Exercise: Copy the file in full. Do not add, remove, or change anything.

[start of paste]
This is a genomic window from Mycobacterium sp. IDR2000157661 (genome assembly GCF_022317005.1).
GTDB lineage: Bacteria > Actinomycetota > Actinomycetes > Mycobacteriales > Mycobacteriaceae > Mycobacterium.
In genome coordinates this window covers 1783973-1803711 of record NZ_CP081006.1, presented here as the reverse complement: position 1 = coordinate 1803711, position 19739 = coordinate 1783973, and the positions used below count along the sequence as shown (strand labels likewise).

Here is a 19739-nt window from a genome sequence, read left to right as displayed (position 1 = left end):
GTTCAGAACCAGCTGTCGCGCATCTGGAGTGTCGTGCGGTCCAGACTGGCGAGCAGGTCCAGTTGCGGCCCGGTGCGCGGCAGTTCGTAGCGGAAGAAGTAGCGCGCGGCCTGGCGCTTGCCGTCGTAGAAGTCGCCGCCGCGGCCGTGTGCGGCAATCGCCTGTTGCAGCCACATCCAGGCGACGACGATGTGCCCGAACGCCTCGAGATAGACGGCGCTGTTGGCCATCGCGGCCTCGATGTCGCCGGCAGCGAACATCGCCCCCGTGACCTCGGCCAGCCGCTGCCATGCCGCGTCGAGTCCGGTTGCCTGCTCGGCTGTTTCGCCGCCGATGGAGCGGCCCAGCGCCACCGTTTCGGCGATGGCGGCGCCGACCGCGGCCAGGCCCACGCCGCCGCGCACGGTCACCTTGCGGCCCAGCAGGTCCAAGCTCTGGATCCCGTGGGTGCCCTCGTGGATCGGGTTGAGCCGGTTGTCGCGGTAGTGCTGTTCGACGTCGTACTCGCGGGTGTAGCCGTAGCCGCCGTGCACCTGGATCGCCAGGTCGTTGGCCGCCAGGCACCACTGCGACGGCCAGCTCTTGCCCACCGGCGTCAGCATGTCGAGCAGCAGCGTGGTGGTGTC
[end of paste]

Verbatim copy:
This is a genomic window from Mycobacterium sp. IDR2000157661 (genome assembly GCF_022317005.1).
GTDB lineage: Bacteria > Actinomycetota > Actinomycetes > Mycobacteriales > Mycobacteriaceae > Mycobacterium.
In genome coordinates this window covers 1783973-1803711 of record NZ_CP081006.1, presented here as the reverse complement: position 1 = coordinate 1803711, position 19739 = coordinate 1783973, and the positions used below count along the sequence as shown (strand labels likewise).

Here is a 19739-nt window from a genome sequence, read left to right as displayed (position 1 = left end):
GTTCAGAACCAGCTGTCGCGCATCTGGAGTGTCGTGCGGTCCAGACTGGCGAGCAGGTCCAGTTGCGGCCCGGTGCGCGGCAGTTCGTAGCGGAAGAAGTAGCGCGCGGCCTGGCGCTTGCCGTCGTAGAAGTCGCCGCCGCGGCCGTGTGCGGCAATCGCCTGTTGCAGCCACATCCAGGCGACGACGATGTGCCCGAACGCCTCGAGATAGACGGCGCTGTTGGCCATCGCGGCCTCGATGTCGCCGGCAGCGAACATCGCCCCCGTGACCTCGGCCAGCCGCTGCCATGCCGCGTCGAGTCCGGTTGCCTGCTCGGCTGTTTCGCCGCCGATGGAGCGGCCCAGCGCCACCGTTTCGGCGATGGCGGCGCCGACCGCGGCCAGGCCCACGCCGCCGCGCACGGTCACCTTGCGGCCCAGCAGGTCCAAGCTCTGGATCCCGTGGGTGCCCTCGTGGATCGGGTTGAGCCGGTTGTCGCGGTAGTGCTGTTCGACGTCGTACTCGCGGGTGTAGCCGTAGCCGCCGTGCACCTGGATCGCCAGGTCGTTGGCCGCCAGGCACCACTGCGACGGCCAGCTCTTGCCCACCGGCGTCAGCATGTCGAGCAGCAGCGTGGTGGTGTC